Sweet Potato Brownie Bites

These delicious little chocolatey fudge bites of energy will curb any craving for sweetness, and you don’t have to feel guilty afterwards! They are high in fiber, plant protein, and antioxidants. Rich in magnesium and vitamin A, making them nutritiously scrumptious, and healthy little treats.

Recipe

  • 1 cup of sweet potato peeled and cubed
  • 1/3 cup all purpose gluten-free flour
  • 1/3 cup raw cacao powder
  • 1/2 cup coconut sugar
  • 1/2 cup vegan chocolate chips
  • 1/2 cup peanut, almond or walnut butter
  • 1/4 cup cacao butter
  • 2 tbsp maple syrup
  • 1/2 tbsp baking soda
  • 1 tsp vanilla extract
  • 1/2 tsp pink salt

Directions

  1. Preheat oven to 325 F. Boil 1 cup sweet potato on stovetop until tender (about 10 minutes), strain, mash, and set aside.
  2. Sift flour, baking soda and raw cacao powder into a medium sized bowl. Add salt and mix well.
  3. Boil 2 cups of water in a small saucepan, turn off heat. Place cacao butter into a small glass or stainless steel bowl, and place bowl into saucepan allowing butter to melt.
  4. In a food processor place sifted dry ingredients, add sweet potato, coconut sugar, nut butter, and pulse until well mixed.
  5. Once cacao butter is melted, add maple syrup and vanilla extract to the bowl, and mix well. Add this to the food processor and pulse until mixed well. Finally stir chocolate chips into the mixture, and spoon mixture into a lined 8 inch baking pan, and bake for 20 minutes. Allow brownies to cool before slicing into 24 two-bite pieces.

Roasted Cauliflower in Lemon and Date Tahini Sauce

This delicious 30 minute recipe will tantalize your tastebuds…….great as a starter or side dish. Recipe below…..enjoy!

Roasted Cauliflower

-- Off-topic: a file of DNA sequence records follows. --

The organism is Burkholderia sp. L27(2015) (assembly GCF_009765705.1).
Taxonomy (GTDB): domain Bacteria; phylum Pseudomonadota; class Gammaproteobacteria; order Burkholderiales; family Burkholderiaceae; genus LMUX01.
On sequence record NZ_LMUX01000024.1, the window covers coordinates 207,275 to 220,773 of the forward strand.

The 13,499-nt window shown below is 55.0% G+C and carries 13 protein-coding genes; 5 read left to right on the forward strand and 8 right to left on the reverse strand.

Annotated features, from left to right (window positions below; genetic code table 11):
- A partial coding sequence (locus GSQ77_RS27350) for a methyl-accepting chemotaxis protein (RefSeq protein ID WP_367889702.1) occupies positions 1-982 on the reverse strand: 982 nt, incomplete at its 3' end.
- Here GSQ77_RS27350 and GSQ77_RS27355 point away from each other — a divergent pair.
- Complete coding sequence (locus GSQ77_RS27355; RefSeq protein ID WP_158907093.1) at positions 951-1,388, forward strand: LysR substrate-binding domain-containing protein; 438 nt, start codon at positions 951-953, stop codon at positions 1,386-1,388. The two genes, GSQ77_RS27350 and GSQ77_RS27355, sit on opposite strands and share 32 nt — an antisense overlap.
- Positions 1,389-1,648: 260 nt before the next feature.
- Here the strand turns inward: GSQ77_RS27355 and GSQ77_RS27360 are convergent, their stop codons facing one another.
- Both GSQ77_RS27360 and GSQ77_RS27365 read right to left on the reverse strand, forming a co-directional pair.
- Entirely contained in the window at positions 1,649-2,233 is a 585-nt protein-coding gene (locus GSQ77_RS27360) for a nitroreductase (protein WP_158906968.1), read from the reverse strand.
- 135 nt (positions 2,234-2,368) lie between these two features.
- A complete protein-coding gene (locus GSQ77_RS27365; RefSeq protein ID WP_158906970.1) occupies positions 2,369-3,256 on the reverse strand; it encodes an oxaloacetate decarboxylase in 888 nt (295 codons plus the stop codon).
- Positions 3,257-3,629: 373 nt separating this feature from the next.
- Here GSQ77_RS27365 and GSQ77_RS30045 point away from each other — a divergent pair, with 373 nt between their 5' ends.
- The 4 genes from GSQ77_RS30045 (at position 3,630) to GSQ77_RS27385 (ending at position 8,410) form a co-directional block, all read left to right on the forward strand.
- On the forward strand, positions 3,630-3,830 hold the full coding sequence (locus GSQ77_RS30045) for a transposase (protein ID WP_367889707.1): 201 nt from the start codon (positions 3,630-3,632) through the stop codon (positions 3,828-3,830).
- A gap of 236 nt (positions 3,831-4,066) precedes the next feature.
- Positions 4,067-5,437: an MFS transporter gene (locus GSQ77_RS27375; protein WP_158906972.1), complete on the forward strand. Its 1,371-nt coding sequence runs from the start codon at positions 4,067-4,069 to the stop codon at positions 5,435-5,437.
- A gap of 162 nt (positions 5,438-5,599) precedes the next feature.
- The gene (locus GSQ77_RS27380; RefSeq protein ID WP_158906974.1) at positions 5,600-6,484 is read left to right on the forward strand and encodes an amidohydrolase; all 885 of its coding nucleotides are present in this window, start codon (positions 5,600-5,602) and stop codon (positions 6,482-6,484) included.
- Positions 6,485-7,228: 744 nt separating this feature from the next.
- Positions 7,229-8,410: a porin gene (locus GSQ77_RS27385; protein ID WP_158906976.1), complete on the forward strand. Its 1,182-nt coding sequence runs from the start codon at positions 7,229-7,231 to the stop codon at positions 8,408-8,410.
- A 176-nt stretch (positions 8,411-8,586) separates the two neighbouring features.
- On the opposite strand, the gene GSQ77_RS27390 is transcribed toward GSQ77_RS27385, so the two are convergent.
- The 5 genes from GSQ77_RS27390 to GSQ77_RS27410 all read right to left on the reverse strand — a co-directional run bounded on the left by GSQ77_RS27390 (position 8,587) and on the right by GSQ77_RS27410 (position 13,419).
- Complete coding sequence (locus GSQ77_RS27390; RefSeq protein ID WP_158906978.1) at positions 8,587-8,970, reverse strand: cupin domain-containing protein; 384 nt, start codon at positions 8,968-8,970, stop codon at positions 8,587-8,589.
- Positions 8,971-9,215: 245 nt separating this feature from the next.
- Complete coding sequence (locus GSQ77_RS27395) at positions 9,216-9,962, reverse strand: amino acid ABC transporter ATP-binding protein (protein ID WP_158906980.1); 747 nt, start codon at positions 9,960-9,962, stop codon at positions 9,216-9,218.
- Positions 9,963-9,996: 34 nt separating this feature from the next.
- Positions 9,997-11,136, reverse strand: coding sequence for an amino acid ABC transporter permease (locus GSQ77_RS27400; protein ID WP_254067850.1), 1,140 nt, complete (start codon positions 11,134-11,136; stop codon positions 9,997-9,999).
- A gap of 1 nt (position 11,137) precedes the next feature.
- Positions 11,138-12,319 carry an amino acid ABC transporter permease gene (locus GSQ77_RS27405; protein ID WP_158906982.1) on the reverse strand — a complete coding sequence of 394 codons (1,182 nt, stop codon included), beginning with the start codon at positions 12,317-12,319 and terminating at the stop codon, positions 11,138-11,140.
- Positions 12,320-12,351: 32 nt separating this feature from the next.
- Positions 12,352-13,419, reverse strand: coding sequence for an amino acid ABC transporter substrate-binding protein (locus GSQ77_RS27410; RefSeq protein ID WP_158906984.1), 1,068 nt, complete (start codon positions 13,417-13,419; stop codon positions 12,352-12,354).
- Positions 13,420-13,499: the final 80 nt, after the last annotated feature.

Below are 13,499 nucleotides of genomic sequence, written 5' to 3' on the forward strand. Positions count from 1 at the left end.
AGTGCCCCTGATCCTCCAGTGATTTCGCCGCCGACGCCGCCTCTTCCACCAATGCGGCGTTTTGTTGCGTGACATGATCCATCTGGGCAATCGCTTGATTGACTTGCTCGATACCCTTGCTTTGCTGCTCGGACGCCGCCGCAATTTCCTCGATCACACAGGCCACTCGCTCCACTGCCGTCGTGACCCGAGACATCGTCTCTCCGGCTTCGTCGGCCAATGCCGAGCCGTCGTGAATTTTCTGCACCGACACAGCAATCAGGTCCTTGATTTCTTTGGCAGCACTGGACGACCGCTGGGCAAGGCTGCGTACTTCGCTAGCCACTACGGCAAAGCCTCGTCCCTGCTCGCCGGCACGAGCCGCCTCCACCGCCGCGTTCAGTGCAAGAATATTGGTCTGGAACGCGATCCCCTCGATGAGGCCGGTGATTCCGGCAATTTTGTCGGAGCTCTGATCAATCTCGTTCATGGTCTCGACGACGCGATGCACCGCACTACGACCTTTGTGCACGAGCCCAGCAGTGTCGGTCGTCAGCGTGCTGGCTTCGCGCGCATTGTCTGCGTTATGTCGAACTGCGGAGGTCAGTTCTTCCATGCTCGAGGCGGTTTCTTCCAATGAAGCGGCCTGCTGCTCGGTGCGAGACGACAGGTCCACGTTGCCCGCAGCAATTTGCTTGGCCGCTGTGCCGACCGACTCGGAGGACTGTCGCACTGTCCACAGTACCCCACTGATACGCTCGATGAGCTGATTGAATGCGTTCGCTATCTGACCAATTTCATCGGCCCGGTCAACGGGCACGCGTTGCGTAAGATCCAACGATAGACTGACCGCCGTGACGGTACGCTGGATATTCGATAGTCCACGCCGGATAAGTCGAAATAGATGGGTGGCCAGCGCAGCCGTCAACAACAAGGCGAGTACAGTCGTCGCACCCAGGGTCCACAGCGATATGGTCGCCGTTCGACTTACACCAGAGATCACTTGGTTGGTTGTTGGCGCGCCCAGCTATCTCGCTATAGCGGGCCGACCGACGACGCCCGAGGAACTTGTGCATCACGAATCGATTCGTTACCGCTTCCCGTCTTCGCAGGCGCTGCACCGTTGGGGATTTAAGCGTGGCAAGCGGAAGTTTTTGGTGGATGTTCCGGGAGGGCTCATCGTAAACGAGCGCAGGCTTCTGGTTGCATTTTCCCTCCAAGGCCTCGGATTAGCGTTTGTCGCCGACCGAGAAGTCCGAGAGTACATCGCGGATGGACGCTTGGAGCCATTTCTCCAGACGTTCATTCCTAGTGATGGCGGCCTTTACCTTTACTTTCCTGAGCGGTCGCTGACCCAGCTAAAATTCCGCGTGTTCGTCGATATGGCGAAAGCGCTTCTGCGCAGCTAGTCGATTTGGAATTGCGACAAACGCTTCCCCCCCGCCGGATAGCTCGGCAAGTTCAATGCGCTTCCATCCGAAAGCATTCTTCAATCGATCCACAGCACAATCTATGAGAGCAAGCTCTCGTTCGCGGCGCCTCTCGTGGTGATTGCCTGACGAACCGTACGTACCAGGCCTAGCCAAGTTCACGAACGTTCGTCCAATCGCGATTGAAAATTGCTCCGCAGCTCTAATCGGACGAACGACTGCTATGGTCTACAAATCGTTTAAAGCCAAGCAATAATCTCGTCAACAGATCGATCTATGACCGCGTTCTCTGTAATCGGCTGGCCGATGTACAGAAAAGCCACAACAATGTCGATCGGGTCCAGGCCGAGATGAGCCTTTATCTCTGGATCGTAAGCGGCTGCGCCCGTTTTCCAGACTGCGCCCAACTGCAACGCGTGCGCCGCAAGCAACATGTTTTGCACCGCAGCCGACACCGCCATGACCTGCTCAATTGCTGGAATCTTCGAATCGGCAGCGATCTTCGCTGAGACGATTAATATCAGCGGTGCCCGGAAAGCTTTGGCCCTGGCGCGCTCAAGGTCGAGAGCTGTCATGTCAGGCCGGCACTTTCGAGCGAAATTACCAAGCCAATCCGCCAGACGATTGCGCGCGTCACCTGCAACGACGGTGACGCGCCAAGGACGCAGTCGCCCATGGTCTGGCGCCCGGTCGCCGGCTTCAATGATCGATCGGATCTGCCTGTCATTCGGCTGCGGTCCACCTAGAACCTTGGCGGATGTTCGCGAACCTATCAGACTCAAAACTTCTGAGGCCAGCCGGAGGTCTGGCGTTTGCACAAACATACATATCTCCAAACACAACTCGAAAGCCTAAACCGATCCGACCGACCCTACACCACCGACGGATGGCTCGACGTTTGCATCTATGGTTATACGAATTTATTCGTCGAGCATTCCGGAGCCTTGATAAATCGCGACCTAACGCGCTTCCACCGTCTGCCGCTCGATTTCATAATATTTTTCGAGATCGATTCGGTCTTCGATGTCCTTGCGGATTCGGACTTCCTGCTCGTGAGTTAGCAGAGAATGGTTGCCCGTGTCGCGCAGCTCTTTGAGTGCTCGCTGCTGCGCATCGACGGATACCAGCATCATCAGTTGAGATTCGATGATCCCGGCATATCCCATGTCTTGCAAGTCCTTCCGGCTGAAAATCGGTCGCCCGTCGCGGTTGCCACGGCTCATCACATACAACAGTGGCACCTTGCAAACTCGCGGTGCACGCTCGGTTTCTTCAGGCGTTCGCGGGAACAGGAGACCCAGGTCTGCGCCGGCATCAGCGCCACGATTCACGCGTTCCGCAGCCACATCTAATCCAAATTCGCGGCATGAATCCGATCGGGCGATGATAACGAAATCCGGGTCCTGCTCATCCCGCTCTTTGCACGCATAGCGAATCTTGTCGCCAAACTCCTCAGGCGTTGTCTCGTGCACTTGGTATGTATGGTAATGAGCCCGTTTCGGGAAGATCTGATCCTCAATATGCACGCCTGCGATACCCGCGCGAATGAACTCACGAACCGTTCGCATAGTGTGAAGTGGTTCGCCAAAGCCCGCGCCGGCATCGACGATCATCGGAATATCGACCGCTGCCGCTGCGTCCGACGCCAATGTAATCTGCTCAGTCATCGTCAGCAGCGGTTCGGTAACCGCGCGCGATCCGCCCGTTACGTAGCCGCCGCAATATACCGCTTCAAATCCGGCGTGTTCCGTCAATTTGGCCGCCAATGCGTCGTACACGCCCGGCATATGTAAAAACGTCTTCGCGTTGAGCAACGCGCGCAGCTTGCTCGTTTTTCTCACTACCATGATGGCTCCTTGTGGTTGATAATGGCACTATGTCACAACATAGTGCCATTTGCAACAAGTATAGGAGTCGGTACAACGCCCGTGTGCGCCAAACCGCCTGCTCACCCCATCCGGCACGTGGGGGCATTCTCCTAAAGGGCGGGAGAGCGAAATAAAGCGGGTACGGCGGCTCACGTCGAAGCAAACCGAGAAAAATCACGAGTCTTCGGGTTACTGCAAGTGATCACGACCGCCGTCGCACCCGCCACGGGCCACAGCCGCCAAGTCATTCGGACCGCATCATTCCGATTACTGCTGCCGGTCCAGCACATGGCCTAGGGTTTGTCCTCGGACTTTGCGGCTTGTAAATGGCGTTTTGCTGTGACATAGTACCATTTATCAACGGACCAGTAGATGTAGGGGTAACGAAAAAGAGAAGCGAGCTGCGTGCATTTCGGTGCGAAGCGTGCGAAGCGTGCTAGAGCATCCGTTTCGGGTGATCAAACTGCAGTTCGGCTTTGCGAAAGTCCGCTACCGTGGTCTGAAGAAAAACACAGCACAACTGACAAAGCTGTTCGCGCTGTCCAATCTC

1 head cauliflower

1 tbsp toasted sesame oil

1/4 tsp pink salt

1/2 tsp crushed red pepper

Lemon and Date tahini Sauce

3 tbsp sesame tahini

1 small garlic clove crushed or minced

1 medjool date chopped

Juice of 1 lemon

2 tbsp filtered water

1 tsp olive oil

1/4 tsp pink salt

Pinch of cracked black pepper

1 tbsp torn fresh mint

Directions

  1. Preheat oven to 425 F. Cut cauliflower into bite-size florets, rinse and pat dry. In a bowl thoroughly coat florets with sesame oil, 1/4 tsp pink salt, and crushed pepper. Place florets on a small baking sheet on the middle rack, and roast for 20 minutes.
  2. Place all ingredients for Lemon Tahini Sauce except mint in a blender until smooth, add more water if needed.
  3. When florets are done, take out of oven, place in a bowl, and coat evenly with the sauce. Transfer to a plate, and garnish with torn mint leaves.

Carolinehalevegan.com

Instagram: @plantbasednutritiondoctor

Rice

The benefits of consuming brown rice versus white rice are well known by the majority of the population. However, for those of you who are unsure, here are a few facts. White rice is a processed grain, and works as a simple carbohydrate. White rice is low in nutrients, as it has been stripped of its husk, bran, and germ. Brown rice on the other hand has been minimally processed, is high in fiber, and rich in vitamins and minerals. If you are wondering which color of rice is the most nutrient dense of all, it is red rice. It contains up to ten times more antioxidants than brown rice.